In his recent guest post at Gathering In Light, Chad Stephenson concluded:
Often Quakers lament the way teens or young adults drift apart from their Meeting. In our school [San Francisco Friends], it is in middle school when choice and freedoms to decide that meeting is “boring” is met not with an “oh-well, that’s adolescence” but with a call to better engender education. Practice through using silence as an opening to class, to meetings, and even actually teaching what good worship feels like and what good ministry sounds like articulates what Quakers believe in an accessible, developmentally appropriate way. Curiosity, scaffolding, and engagement will build the muscle of worship.
I am encouraged by the possibility of education as one way to stem this tide among Quaker youth. Young people who have learned well and practiced regularly will know its value, whether they choose to use it now or later in their lives. One teacher colleague spoke in ministry recently of how a student who grew up going to Quaker schools years ago but hadn’t attended a meeting since leaving had asked her to share silence with him when they met just to have the experience again.
Quaker meetings provide the element of faith and practice which schools can only touch upon. The power that we are offered in Meeting should be offered to youth in developmentally significant times, so they feel included and valued. Roles for them in leadership, finance, care for other children, and other capacities bring them into closer practice and ownership of the Meeting. As we hold them closer, they will take a closer look at how Quaker values of “that of God” in everyone is a both unique and powerful way of worship that they can join us in.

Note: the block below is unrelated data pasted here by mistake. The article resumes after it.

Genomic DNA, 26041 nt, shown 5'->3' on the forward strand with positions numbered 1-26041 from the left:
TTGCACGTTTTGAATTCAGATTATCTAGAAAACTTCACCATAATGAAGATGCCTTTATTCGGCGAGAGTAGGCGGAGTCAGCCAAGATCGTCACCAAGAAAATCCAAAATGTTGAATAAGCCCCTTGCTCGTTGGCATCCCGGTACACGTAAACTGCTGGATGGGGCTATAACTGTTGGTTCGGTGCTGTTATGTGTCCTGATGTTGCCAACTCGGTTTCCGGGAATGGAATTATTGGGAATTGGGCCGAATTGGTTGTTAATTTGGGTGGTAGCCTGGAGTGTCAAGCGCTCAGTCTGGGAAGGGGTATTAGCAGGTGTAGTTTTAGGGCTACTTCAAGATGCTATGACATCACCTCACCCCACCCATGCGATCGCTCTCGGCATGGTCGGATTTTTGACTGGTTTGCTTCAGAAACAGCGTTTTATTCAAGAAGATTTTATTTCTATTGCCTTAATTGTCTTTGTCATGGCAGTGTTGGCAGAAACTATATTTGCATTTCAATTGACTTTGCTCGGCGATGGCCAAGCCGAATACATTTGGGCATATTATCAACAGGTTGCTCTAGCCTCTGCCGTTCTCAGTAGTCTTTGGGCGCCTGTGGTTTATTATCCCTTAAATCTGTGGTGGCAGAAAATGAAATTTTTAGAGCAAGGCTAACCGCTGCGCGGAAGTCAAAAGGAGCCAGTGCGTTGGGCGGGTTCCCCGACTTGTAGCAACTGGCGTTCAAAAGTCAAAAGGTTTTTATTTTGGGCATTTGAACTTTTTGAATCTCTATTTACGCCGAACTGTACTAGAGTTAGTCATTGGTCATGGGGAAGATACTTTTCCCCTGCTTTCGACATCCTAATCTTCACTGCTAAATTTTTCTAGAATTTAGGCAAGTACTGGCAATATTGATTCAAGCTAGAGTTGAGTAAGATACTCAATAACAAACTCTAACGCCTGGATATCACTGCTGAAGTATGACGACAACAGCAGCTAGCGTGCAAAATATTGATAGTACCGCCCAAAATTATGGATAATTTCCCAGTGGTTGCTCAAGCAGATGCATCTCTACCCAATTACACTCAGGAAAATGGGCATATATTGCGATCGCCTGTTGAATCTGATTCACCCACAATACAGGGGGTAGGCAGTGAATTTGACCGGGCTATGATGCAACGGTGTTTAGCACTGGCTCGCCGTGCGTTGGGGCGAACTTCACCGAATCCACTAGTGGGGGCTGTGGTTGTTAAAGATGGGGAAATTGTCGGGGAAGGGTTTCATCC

This morning, as I was hiking on a local hill,
“Further Along” by -Wink-, courtesy of Flickr.com/Creative Commons.
I thought that if meeting is a muscle and Chad has suggested some exercises for its development, then what would the workout be for the full body of Friends practice and faith? Please excuse my stretched metaphor. I’m a teacher of physical activity and fitness.
Indeed, recent reflections on several blogs about teaching Friends’ faith have touched a resonant chord for me. I’ve been seeking ways to initiate youth into Quakerism since it was opened to me last Spring that, “We have no coming of age ritual in Quakerism. No first confession and communion, ba(r)t mitzvah, or vision quest. Perhaps our older children need an experience that marks that.” Continue reading